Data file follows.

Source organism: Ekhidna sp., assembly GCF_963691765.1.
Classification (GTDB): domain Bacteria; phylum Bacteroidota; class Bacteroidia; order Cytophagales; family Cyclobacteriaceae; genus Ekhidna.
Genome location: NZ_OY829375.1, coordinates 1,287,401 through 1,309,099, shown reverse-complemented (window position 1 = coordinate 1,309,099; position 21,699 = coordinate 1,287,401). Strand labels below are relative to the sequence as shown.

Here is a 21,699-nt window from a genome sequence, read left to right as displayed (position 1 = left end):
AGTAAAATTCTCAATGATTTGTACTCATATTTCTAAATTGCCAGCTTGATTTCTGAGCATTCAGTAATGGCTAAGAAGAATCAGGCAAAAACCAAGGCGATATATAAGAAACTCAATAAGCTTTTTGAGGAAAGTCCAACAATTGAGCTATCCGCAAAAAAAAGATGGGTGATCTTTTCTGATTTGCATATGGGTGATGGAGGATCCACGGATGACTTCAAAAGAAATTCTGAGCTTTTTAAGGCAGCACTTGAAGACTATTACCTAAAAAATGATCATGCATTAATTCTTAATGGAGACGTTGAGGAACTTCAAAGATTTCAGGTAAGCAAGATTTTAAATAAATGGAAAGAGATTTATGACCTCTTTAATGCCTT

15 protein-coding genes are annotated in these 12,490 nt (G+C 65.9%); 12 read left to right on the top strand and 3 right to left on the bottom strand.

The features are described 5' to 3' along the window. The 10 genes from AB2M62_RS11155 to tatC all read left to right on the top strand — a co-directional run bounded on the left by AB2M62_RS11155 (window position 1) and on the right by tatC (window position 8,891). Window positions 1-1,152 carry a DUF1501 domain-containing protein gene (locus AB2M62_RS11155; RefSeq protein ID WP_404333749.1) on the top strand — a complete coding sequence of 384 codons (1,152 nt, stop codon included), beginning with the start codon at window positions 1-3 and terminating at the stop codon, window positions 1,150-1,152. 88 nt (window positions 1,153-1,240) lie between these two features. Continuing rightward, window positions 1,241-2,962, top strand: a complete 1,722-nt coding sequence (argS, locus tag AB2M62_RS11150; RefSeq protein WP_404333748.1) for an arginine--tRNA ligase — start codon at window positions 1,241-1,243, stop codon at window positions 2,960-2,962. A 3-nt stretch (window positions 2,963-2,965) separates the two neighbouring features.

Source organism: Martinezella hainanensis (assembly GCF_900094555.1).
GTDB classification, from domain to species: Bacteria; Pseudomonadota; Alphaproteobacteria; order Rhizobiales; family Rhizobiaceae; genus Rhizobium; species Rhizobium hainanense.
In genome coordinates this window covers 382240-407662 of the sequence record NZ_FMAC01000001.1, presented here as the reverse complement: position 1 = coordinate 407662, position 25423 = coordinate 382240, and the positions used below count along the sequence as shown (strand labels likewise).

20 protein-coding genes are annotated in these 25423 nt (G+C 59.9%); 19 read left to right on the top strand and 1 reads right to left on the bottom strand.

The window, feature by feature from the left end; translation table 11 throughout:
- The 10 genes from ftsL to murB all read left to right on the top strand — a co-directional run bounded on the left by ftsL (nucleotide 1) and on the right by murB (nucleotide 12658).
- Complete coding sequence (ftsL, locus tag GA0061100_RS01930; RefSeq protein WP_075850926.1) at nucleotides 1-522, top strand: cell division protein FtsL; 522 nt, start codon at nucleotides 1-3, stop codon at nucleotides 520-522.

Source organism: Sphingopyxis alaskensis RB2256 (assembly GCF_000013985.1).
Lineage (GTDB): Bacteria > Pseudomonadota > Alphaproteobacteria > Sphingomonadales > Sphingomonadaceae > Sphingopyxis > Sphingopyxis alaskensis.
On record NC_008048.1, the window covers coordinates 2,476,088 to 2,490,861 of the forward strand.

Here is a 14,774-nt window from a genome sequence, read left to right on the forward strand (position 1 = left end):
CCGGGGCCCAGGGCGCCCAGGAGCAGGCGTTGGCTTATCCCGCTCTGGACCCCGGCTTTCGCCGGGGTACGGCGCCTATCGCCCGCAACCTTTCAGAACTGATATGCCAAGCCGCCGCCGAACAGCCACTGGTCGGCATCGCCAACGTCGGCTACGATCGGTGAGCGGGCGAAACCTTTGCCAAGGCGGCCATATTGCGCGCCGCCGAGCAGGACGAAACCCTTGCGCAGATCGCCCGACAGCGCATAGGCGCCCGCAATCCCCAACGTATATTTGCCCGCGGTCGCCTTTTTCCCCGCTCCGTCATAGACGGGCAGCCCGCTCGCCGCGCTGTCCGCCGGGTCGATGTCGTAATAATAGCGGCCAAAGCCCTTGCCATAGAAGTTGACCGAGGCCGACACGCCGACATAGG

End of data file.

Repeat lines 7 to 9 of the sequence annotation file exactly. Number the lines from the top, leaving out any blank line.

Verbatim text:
The features are described 5' to 3' along the window. The 10 genes from AB2M62_RS11155 to tatC all read left to right on the top strand — a co-directional run bounded on the left by AB2M62_RS11155 (window position 1) and on the right by tatC (window position 8,891). Window positions 1-1,152 carry a DUF1501 domain-containing protein gene (locus AB2M62_RS11155; RefSeq protein ID WP_404333749.1) on the top strand — a complete coding sequence of 384 codons (1,152 nt, stop codon included), beginning with the start codon at window positions 1-3 and terminating at the stop codon, window positions 1,150-1,152. 88 nt (window positions 1,153-1,240) lie between these two features. Continuing rightward, window positions 1,241-2,962, top strand: a complete 1,722-nt coding sequence (argS, locus tag AB2M62_RS11150; RefSeq protein WP_404333748.1) for an arginine--tRNA ligase — start codon at window positions 1,241-1,243, stop codon at window positions 2,960-2,962. A 3-nt stretch (window positions 2,963-2,965) separates the two neighbouring features.

Source organism: Martinezella hainanensis (assembly GCF_900094555.1).
GTDB classification, from domain to species: Bacteria; Pseudomonadota; Alphaproteobacteria; order Rhizobiales; family Rhizobiaceae; genus Rhizobium; species Rhizobium hainanense.